I remember that my mother and father were mad at my aunt Bessie and her husband for several years after their trip to Porum. As a youngster, I never knew why they had a falling out. I just knew they avoided each other when we visited the west coast. Now the more I thought about it, the more sense it made. If Bessie had told her sister Dora that William was living, my mother would not have wanted to hear it. My father would be upset that Bessie told the story, perhaps in a mocking manner. If so, that might be the reason for the falling out.

It is probable that my grandmother was too embarrassed to tell her daughter about the affair. I think she wanted to let Dora to continue believe her father was dead, rather then feel bad and wonder why he never tried to contact her.

In spite of my mixed feeling and reluctance to bring up the subject as well as my sister's warning, one evening my conversation with my mother reached a point when it seemed the right time to tell her about my trip to Porum. To my great relief, she didn't seem shocked when she heard the story. Even if she had heard the story from her sister before, I was sure she was disappointed. It did shatter her dream, but in a way she seemed relieved. It is possible she realized she had to believe her sister Bessie's story from back in the 1930s. She didn't say anything about Aunt Bessie's trip, So I never asked.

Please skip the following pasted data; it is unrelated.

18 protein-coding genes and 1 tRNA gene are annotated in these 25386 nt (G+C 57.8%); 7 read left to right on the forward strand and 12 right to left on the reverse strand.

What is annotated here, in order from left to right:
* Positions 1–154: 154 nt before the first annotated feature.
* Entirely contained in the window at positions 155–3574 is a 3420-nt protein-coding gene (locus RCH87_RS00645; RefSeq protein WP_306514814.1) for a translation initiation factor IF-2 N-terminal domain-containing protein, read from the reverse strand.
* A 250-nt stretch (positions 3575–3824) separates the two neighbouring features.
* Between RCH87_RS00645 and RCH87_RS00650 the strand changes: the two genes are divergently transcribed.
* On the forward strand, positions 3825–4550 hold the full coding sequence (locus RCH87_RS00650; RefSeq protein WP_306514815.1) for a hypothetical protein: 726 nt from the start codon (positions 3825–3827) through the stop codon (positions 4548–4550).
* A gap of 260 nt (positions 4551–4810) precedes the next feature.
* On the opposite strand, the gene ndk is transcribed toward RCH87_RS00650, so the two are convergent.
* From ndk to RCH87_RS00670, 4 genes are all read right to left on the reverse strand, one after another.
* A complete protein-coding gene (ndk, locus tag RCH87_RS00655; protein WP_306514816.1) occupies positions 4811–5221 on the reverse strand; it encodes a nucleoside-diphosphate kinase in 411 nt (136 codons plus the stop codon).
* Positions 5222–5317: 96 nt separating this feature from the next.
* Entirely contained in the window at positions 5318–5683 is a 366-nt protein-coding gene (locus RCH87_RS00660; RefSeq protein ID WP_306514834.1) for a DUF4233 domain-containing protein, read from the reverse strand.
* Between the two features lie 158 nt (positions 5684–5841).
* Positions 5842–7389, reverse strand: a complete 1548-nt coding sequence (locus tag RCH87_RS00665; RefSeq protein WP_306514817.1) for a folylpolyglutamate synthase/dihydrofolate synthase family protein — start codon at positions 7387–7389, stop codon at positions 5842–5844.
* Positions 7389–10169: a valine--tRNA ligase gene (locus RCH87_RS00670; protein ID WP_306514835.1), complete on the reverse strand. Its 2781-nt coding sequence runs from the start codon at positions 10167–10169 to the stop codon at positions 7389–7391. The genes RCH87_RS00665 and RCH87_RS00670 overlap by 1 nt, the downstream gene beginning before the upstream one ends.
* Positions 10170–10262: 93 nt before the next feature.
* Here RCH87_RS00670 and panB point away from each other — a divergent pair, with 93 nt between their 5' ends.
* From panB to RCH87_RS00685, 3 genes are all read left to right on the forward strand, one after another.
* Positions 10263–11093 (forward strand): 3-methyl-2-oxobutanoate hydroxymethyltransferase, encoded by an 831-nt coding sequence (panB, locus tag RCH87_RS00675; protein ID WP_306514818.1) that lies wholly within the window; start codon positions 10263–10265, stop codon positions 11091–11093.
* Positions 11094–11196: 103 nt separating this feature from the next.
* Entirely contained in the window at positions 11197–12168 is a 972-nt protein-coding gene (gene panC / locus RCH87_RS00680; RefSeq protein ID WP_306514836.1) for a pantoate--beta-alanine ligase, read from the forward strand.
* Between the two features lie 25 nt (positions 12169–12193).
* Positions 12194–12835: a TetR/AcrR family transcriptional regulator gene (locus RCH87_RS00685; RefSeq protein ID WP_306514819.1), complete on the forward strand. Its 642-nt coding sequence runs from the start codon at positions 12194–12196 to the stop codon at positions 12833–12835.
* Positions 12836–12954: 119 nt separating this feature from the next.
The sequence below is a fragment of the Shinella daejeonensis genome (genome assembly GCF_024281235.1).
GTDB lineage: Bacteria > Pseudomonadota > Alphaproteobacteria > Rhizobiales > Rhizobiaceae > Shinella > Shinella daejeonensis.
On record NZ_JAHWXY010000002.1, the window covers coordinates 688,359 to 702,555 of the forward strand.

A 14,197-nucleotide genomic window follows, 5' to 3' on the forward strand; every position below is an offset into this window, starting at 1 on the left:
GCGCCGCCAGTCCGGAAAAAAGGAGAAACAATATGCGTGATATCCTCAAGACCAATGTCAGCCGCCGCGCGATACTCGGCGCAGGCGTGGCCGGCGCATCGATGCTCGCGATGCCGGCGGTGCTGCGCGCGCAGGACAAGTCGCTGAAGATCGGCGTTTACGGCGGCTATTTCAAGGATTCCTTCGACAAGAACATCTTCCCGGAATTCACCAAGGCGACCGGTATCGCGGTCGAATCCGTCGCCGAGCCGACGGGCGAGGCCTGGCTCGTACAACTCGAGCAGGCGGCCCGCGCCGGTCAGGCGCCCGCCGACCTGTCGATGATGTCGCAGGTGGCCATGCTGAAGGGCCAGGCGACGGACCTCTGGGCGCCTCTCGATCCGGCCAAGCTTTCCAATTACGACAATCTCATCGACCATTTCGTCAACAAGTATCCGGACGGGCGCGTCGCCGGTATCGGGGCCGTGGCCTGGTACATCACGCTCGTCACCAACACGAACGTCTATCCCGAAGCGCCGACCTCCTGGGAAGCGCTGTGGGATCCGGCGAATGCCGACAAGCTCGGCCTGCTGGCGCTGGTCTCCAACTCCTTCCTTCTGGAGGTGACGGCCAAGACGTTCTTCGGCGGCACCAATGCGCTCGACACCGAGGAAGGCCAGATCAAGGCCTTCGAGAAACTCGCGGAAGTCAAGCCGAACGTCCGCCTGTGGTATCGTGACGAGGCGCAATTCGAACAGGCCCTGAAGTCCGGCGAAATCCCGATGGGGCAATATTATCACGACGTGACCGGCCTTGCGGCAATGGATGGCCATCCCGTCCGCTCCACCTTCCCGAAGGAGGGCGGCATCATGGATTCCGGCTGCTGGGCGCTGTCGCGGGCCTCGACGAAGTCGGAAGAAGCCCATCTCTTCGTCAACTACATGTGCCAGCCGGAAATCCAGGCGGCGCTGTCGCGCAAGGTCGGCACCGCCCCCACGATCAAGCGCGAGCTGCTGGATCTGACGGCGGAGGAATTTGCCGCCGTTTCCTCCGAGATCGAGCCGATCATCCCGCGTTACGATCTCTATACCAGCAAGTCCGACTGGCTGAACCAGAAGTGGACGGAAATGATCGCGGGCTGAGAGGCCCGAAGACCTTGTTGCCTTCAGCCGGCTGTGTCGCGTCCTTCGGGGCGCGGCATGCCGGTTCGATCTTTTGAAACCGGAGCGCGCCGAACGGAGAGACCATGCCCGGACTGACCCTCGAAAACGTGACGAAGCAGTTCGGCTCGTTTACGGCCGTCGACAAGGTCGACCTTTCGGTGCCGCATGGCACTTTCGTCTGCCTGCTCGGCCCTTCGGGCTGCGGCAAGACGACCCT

She said that her mother, Anna, had told her several times that she had something she wanted and needed to tell her before she died. Unfortunately her mother, Anna, died before she ever got around to telling her whatever it was that needed telling. Dora had always thought something like this might have happened, and her mother wanted to get it off her chest.

Several years later, when my brother, Donald, and I were together visiting my mother, we had a long talk with her. I made a recording of everything my mother could remember about her childhood in Oklahoma and home life in California before she was married. Also what she could member about her mother's life, after Charles Pfieffer left. She still didn't bring up Bessie and her trip to Porum, though that would have been a good time to discuss it.

I now had an explanation of why Anna's second husband, Charles Pfieffer, had been so mean to my mother and why my grandmother had such a hard life. I assume that with his extreme religious and self-righteous thoughts and with his warped sense of logic, he decided my mother was bad, and should be punished because she was born out of wedlock

I had solved one question. Now I had some real mysteries on my hands: All of my aunts and uncles were now dead, They probably would not have known, but now I can't ask them. I will have to find records or speculate what happened in the past in order to write this story.